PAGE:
September 3, 2014
Your Competitors Aren’t Who You Think
by Denise Garth
Silicon Valley companies may win because they focus on, for instance: customers, not the products they have to sell, and pulling, not pushing.
Historically, the insurance industry has assessed its competition by looking at those companies within the industry that directly compete and sell in the same market segments, offer similar products, use the same distribution channels or have similar market size. But in today’s fast-changing digital economy, this approach has become outdated, and insurers are being blindsided by new challengers and competitors from outside the industry. The new challengers may not compete directly by offering and underwriting insurance, but they are competing in new ways to capture customer relationship, pocketbook and much more through innovative offerings and business models. Where are all of these coming from? This new breed of competitors is coming out of the technology and Silicon Valley companies.
There have been numerous articles and blogs regarding the potential of companies like Google, Apple, Amazon, eBay and other technology companies entering the insurance space, fueling speculation and, for some, even fear. Centuries-old industries and the companies within them are feeling the pressure to reimagine themselves, and insurance is one of them.
Most of these new challengers have emerged in the last 15 years, many in the last 5 to 10 years. But the impact of these technology and Silicon Valley companies is only beginning. Why? Because of the massive numbers of users they have as engaged and loyal customers. Insurance companies pale in contrast. This contrast illustrates why these technology and Silicon Valley companies pose a competitive threat to insurance.
The growth and influence by these industry challengers has greatly accelerated in the last three years. Adding fuel is their drive and commitment to emerging technologies and innovation.
The insurance industry is one of tradition, based on decades, even centuries, of business assumptions and models that have changed little within a culture of risk aversion – yet insurance is now operating within a world changing rapidly, creating businesses and new customer engagement models and embracing new and emerging technologies. The insurance industry, like so many other industries, is feeling the tremors of a coming quake of seismic change that will redefine competitive boundaries and customer loyalty.
We have identified and discussed key business attributes that detail the differences between these technology companies and insurers. The contrasts could not be more stark. The strategic vision of these organizations reflect the shifts and challenges of the new digital economy. The technology companies’ focus is:
- Customers rather than products
- External rather than internal
- Customer power rather than company control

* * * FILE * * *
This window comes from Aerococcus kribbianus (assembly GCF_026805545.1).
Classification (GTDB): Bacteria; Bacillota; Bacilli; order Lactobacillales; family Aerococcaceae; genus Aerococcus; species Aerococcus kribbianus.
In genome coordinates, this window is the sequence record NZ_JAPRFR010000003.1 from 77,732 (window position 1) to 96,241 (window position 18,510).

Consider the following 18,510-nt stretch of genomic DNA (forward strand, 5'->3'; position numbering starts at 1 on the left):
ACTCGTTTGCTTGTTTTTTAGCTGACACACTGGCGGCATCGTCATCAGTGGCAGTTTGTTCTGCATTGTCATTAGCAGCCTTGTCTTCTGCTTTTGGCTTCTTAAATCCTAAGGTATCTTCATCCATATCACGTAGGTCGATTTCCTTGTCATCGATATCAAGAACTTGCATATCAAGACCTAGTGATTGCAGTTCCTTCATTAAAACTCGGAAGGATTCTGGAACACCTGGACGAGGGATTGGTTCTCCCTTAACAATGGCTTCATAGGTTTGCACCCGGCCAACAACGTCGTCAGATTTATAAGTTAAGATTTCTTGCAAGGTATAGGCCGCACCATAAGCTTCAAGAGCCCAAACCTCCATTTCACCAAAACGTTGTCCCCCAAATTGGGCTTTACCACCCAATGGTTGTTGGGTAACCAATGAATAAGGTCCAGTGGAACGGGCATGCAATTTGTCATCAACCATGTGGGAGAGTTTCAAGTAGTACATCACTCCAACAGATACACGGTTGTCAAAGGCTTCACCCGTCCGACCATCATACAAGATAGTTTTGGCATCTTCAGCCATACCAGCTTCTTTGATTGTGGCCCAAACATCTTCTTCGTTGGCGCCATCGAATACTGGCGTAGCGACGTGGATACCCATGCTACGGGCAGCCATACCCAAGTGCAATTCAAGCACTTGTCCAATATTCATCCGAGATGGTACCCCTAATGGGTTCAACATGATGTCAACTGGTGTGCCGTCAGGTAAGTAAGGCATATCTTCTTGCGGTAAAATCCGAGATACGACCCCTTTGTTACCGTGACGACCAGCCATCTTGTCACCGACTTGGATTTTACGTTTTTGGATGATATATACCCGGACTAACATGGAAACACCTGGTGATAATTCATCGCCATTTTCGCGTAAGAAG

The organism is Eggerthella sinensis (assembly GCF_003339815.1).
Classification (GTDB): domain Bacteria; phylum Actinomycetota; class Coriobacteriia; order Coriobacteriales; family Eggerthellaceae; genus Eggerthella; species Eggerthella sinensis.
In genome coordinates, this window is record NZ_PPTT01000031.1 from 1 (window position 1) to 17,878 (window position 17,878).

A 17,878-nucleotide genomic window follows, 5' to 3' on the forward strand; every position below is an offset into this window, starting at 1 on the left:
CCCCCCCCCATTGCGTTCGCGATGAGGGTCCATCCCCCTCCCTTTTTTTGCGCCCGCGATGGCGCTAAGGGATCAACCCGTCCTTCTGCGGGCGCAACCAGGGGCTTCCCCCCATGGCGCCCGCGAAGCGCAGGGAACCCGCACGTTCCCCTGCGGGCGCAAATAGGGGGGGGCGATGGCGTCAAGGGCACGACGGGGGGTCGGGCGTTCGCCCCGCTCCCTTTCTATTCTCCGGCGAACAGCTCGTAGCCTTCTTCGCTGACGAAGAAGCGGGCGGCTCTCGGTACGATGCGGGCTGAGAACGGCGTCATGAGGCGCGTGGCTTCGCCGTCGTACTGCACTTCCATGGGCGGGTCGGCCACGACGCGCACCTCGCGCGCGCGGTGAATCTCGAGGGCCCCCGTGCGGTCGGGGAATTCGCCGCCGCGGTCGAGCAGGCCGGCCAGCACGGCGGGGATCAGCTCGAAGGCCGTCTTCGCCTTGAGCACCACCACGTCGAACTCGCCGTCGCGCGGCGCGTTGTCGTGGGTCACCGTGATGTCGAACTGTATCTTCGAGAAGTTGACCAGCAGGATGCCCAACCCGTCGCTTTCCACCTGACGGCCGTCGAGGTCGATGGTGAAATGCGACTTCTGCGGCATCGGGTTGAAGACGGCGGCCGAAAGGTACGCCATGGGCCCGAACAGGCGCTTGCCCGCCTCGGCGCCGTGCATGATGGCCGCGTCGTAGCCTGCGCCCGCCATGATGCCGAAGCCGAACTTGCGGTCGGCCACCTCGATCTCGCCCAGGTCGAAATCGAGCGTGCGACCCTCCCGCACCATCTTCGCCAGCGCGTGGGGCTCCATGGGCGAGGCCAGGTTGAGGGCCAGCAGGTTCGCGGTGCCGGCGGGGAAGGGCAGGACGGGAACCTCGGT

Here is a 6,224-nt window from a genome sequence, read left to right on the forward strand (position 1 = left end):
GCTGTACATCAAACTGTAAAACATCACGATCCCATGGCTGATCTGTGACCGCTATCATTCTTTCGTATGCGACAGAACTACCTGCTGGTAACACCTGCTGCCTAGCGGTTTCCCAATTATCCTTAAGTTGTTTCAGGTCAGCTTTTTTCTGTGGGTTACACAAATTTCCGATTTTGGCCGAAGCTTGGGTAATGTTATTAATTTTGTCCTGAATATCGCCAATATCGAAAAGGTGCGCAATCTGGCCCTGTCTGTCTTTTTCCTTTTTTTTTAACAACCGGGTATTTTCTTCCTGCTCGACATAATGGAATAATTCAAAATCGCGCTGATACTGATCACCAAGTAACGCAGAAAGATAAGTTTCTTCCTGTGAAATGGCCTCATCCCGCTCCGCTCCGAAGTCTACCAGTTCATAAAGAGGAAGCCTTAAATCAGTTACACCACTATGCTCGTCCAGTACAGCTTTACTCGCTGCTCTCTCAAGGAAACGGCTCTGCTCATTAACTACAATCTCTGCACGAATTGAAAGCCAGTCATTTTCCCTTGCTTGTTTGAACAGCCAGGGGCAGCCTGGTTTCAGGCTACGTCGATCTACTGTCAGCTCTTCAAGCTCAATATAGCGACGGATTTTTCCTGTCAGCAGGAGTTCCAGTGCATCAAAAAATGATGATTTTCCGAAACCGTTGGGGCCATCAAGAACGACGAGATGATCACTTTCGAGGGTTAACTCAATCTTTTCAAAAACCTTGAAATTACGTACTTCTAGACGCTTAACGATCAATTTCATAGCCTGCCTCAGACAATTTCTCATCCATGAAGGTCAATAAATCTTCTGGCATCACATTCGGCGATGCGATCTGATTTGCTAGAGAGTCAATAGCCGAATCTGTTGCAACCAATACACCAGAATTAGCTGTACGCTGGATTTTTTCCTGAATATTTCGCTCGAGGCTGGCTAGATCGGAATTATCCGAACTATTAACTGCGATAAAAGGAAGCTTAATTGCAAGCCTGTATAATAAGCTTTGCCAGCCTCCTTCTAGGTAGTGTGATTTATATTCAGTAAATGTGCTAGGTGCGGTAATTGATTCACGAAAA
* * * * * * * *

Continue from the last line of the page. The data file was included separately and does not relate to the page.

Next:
- Connecting people to an ecosystem rather than connecting people to the company
- Pulling and engaging rather than pushing and informing
- Selling an outcome rather than selling a product
- Creating an experience rather than processing a transaction
Insurance is just beginning to experience the implications. As with other industries, this overwhelming change requires insurers to go back to the fundamentals and discuss: who we are, what we do, what we offer and how we offer it in this new digital era. Will we be a product manufacturer, an underwriter of products, a distributor of products, a provider of services or all of the above? And how will we leverage new and emerging technologies and redefine the customer experience?
Disruption, convergence, change, technology adoption and the digital world are unfolding more rapidly than anyone realized, and many are unprepared. To be just viable, not to mention successful, in the new digital, customer-driven world, insurers must first leverage their deep expertise by providing risk transfer products and risk management services that meet the needs of customers. Second, insurers must decide if they will manage an ecosystem of partners to provide services to repair, reimburse and restore after loss events. Third and most transformative, insurers must decide if they are going to broaden their offerings beyond insurance to own and manage the customer relationship.
Today, many insurers are accustomed to asking, “What products and services do we manufacture, and what channels do we use to sell them to grow the company profitably?” The insurance leaders of tomorrow will be asking, “How can we connect, educate and enhance our customer’s lives or businesses through innovative offerings that provide meaningful value in helping to manage risk in a changing world?”
For the full research brief, “The Shifting Competitive Landscape: A New Breed of Industry Challengers,” click here.